War of the Rebellion: Serial 009 Page 0157 Chapter XX. BATTLE OF ROANOKE ISLAND, N. C.

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owing to having ammunition for 12-pounders only. The Pork Point Battery is said to have discharged every round of ammunition but one. Twenty of the enemy's steamers are said to have passed up the sound yesterday evening, and this morning we hear heavy firing toward Elizabeth City, where it is feared Captain Lynch's fleet retired.

I regret to say that the vessels, with our provisions on board for thirty days, which escaped in safety from Roanoke Island, went to Elizabeth City, and will there, I fear, be taken, unless they can escape by the Dismal Swamp Canal. I am now here with three companies of my First Regiment and about 150 men who escaped and about 200 militia without arms or ammunition. I have called in all their spades, shovels, and tools of all sorts for obstructing the canal. My ordnance officer, Lieutenant Pearce, passed on to Norfolk with many of my ordnance stores, which I hope you will have returned to me and order him to return with them. I await anxiously all the re-enforcements you can send me, and beg you will furnish provisions for, say, 300 men.

Very respectfully, your obedient servant,

HENRY A. WISE,

Brigadier-General.

On February 11 General Huger addressed to me the following:

HEADQUARTERS DEPARTMENT OF NORFOLK,

Norfolk, Va., February 11, 1862.

General HENRY A. WISE, Currituck Bridge:

GENERAL: I received this morning your letter from Poplar Springs yesterday. I hope you met Colonel Corprew, with the Sixth Regiment Virginia Volunteers, at Currituck Bridge. I regret you had suffered from so severe an attack of illness. I would recommend you as soon as you have organized your forces to place them under command of Colonel Corprew, and return home and get your health re-established.

Very respectfully, your obedient servant,

BENJ. HUGER,

Major-General.

FEBRUARY 11, 1862.-11 a.m..

No further news from Elizabeth City or South Mills. I have sent a battery of artillery and re-enforcements down there.

B. H.

On the same day I replied as follows:

CANAL BRIDGE, N. C., February 11, 1862.

Major General B. HUGER, Commanding, &c.:

SIR: I wrote my report under such inconvenient circumstances that I omitted to add that, on the second day of the bombardment the enemy on the 8th instant, opened about 9 a.m..; fired irregularly for an hour and ceased. They opened again about 12 m., and fired for about half an hour and ceased.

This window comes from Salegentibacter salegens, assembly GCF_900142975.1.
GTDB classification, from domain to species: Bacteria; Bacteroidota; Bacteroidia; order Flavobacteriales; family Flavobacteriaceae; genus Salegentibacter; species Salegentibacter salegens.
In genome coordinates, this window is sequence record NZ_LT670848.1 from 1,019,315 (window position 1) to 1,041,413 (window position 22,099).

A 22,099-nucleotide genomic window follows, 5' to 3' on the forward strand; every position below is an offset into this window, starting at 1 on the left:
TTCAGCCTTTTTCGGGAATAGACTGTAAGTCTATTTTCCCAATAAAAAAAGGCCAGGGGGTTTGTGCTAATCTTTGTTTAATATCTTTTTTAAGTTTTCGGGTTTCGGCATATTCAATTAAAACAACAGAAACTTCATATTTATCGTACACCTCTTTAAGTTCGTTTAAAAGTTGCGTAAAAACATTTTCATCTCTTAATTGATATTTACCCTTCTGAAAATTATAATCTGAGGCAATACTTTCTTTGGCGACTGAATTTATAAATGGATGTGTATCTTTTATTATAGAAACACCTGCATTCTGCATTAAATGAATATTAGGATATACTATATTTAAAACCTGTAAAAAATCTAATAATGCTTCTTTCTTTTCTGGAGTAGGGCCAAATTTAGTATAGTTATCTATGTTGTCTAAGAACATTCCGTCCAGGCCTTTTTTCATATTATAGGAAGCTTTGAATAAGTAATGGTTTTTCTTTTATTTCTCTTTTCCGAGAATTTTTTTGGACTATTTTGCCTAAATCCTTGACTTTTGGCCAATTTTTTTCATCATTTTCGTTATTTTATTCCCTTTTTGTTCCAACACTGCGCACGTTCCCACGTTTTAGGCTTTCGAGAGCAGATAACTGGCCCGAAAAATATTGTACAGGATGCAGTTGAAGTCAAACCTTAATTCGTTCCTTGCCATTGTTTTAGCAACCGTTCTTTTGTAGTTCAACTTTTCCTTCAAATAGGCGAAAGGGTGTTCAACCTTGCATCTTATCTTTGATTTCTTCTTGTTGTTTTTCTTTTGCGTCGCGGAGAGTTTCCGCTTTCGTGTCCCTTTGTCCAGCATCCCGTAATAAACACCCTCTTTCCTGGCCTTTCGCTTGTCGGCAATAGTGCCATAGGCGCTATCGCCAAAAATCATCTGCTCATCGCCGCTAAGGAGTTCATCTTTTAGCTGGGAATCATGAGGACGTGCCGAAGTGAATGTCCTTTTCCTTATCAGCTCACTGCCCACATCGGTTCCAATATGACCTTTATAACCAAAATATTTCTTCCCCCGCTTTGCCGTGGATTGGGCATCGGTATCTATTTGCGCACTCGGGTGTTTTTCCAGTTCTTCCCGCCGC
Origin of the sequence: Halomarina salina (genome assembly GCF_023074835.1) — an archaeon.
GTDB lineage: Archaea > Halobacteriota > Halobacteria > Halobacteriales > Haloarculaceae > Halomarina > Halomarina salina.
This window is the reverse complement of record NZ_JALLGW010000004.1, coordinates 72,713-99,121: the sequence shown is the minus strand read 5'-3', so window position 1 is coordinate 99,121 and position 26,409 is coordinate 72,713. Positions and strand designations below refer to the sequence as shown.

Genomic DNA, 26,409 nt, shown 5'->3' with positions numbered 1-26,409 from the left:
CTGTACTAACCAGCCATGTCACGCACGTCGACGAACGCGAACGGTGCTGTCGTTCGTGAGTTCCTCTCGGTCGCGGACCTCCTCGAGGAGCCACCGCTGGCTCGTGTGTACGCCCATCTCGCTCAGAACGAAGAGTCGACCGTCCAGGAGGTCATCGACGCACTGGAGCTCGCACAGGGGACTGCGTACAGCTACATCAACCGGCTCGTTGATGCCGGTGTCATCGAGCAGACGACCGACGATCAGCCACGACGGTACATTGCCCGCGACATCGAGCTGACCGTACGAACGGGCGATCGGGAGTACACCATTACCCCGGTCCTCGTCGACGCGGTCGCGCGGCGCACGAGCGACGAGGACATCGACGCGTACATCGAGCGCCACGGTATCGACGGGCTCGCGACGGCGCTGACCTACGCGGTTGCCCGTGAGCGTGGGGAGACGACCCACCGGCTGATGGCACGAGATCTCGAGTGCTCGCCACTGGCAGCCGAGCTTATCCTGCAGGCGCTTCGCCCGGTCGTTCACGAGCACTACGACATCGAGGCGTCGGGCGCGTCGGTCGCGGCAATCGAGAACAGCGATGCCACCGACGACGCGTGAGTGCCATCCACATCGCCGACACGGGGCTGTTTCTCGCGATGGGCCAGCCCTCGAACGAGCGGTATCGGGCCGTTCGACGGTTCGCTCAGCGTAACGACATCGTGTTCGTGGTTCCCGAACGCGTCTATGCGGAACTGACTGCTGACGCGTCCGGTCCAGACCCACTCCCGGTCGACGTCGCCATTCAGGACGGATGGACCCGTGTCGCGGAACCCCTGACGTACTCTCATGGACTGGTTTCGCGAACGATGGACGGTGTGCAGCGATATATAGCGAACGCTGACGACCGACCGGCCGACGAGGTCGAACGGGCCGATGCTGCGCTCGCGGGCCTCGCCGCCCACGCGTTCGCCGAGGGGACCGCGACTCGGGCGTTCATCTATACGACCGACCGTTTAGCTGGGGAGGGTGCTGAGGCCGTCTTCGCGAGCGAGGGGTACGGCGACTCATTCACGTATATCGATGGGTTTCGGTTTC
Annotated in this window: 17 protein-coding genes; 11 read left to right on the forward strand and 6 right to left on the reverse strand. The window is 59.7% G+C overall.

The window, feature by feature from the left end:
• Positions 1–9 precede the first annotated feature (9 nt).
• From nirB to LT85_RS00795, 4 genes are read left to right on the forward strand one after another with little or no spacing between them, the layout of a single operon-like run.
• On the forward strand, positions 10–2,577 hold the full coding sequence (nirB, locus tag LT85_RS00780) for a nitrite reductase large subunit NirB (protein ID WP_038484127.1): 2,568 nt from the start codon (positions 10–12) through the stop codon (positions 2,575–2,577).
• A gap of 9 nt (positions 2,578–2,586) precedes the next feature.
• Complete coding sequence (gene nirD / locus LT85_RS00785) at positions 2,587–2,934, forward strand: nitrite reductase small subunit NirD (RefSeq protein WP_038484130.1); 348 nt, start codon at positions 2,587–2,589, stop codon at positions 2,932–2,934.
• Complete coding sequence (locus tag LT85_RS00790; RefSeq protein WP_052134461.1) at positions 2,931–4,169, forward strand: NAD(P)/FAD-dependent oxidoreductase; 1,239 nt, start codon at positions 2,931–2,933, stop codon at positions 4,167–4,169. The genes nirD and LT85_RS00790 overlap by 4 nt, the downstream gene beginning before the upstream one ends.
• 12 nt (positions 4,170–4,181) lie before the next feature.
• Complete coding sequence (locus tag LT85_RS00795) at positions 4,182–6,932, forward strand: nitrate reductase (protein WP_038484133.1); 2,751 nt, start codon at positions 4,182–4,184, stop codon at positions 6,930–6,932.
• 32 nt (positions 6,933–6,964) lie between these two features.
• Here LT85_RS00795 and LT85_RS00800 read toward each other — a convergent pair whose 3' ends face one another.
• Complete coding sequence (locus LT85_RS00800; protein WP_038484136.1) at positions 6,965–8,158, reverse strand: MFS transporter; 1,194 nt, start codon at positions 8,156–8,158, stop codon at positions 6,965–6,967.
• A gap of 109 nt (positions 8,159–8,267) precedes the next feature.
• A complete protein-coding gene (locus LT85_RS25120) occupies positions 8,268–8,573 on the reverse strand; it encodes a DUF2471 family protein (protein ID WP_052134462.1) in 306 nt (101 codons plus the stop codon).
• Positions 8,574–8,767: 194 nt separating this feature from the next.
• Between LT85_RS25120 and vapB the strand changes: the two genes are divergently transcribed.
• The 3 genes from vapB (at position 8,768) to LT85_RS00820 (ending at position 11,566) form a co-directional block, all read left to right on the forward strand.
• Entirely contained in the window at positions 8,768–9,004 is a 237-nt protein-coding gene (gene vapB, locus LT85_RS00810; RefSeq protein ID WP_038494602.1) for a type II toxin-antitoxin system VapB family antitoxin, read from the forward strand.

The fight with small-arms was continued by the men of my Legion all the day of the 8th, and they renewed the fight again on the 9th. I am now convinced that the defense would have been made better if the troops which had been posted there had been removed out of the way entirely. Colonel Shaw ordered retreat before he was justified in doing so, and Colonel Jordan's Thirty-first Regiment was hardly in the fight at all, and he demoralized them by ordering them to take care of themselves while they in reserve, and they were never led into the action at all. He is said to have escaped, to be in Norfolk or Portsmouth, and, if so, I ask for his arrest. Colonel Shaw is a prisoner. Colonel Corprew arrived this evening between 3 and 4 o'clock with five companies.

I have obstructed the canal by sinking one old barge across the North River end of it, and will add more obstructions, as the enemy now have the dredging-machine which was taken to Roanoke Island, and may remove easily any ordinary obstructions. I shall try to obstruct the channels at the Narrows of the Currituck Sound, also at Poplar Spring. The militia have been called out, but they have but few indifferent arms and no ammunition. I will feed those who will work efficiently, and send the rest home. They are, in fact, in the way.

Yesterday I sent my official aide, Captain Bacon, and a volunteer, Captain Doland, to Elizabeth City. They were there last night and have just returned, reporting that about two-thirds of the town is burned, and fourteen heavy war steamers are lying off Cobb's Point. The inhabitants have all left and burned the town themselves. Several schooners, with the provisions sent to Roanoke Island a large supply, are lying up Sawyer's Creek, about 8 miles above the floating bridge. Captain Bacon stationed a